Jaime, I feel like I'm bouncing back and forth from dreams to no dreams. I like your image of the dreamless environment. But I'm not sure you've thought it through enough to be consistent with it.

Also I'm a tad concerned that this opening sounds almost as negative as the perspective of the movies you cited above. Do you really want to start out on that negative note?

If, on the other hand, they understood the purpose connected to their own experiences and the lessons that they should have learned, and share with the youth the enthusiasm and or the possibilities of life, in exchange for the negative. That will change the direction of South Central Los Angeles! In place of giving the children what we received, let us give them what you wanted or want from life. Combine that with the love a nurturing that we received it will began to provide color to dreams that previously did not exist. It must never be forgotten that people can be conditioned in favor of the positive, just as they are conditioned to the negative. If we began to work on the psychology of the children, it will begin to transform South Central Los Angeles into the utopian state that it potentially can become. It will put in the hands of the children some of the keys that will unlock the doors to their hopes and dreams and closes the door to discontentment and discouragement. The Honorable Benjamin E. Mays said, " It isn't a calamity to die with dreams unfulfilled, but it is a Calamity not to dream!" South Central Los Angeles can be the sounding board that can ignite a series of consciousness, which will shine a light into the entities that plague urban communities across the United States. This can also create an atmosphere which will cause elders to condition the youth to high endeavors and great aspiring, and these in turn will put the child out of the immediate, clawing reaches of the tense or the sustained negations of the environment.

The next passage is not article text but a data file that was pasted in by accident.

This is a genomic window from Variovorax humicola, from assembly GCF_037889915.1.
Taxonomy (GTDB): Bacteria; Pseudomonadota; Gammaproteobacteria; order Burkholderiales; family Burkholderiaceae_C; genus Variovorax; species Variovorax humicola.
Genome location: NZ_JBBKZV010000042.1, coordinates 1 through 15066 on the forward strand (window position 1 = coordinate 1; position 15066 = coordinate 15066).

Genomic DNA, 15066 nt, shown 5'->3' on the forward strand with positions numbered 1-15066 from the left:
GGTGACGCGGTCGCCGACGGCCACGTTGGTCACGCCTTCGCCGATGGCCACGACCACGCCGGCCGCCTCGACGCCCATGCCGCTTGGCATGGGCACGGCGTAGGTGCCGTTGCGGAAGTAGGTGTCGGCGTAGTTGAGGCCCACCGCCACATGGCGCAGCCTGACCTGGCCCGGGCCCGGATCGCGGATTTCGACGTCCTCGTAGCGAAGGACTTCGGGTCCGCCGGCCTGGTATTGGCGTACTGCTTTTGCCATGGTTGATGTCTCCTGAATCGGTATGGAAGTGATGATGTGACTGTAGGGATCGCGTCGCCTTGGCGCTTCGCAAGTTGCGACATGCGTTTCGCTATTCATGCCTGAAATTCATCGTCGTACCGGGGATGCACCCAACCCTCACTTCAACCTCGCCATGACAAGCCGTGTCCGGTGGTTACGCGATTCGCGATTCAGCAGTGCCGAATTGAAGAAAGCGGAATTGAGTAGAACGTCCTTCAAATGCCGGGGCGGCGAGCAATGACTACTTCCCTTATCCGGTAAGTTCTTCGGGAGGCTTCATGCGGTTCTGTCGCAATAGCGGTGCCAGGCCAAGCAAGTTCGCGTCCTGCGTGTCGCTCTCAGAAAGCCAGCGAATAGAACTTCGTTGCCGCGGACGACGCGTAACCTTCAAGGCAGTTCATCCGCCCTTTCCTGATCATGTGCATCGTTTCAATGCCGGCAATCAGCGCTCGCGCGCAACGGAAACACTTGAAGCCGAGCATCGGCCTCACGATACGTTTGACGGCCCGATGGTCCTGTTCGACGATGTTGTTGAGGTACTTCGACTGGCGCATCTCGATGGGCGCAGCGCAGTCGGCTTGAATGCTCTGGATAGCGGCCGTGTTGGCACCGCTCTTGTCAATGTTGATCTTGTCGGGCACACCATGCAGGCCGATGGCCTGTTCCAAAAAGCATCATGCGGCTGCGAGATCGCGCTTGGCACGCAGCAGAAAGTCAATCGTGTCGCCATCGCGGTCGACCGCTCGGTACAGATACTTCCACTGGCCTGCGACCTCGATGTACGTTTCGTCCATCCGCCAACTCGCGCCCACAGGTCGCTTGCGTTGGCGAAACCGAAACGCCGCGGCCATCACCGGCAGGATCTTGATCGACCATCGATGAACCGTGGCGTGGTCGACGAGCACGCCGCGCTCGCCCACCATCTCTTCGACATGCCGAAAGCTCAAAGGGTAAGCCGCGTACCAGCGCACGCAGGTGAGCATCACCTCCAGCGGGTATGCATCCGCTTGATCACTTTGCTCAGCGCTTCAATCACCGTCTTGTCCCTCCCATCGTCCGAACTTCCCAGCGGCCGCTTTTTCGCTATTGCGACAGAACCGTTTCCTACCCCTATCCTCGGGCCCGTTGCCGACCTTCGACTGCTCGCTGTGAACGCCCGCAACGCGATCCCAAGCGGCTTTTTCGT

The objective of this thesis will be to expose why our Americans-Americans and other minorities of South Central Los Angeles, are Boy's in the Hood, Menaces to Society and killing, stealing, and dying over Dead Presidents. (Names of popular movies that present images of South Central Los Angeles) Also to expose some of the psychological chains of slavery that are still prevalent influencing behavior and creating a false identifications of self. It is my belief that the most dangerous people in society are those in a hopeless state of existence. Toni Morrison in her noble Peace prize acceptance speech said, " They have clipped our tongue and replace them with guns". Martin Luther King said, " Violence is the voice of the unheard". We hurt and no one understands our pain, we cry and no one recognizes our tears, we speak and no one can interpret our language but we are heard when our silent pain explodes into violence. Ice Cube said in his song Bonnie and Clyde Thang, "My freedoms got an AK!" (Which is an assault rifle)? ? The late Tupac Shakur in song Gansta Party, said, " I live in fear of a felony" is having no remorse for his action, just a fear of his third felony. (Which would merit life imprisonment)? ? The voices of our youth have been placed on mute by a society that does not pay attention to anything but violence. Violent music sells millions of albums, violent movies do the best in Movie Theater, violent cartoons are our children favorite, and then all around them violence is a norm. This is problematic in that balance is absent, not enough to counter the negative. Our children are not being heard, and for the most part don't know, nor understand the issues that they are confronted with daily. Our young people are not bad, and certainly not the horrific killers that are presented in the media, yet Good people that are making bad decisions due to limited options!

Proposed Methods:

These are a few of the individuals that I would like to interview for in the documentary.

  • High & Elementary Principals and Teachers:

    What are some of the day-to-day problems that our young people deal with? What is going on in the schools?

  • Community Center Directors:

    What are the existing programs that cater to the right now needs of the community and how can they be modified to reach more individuals. What is their target group? Who are some of the main contributors of their programs? What are some of the problems that seem to have our children caught?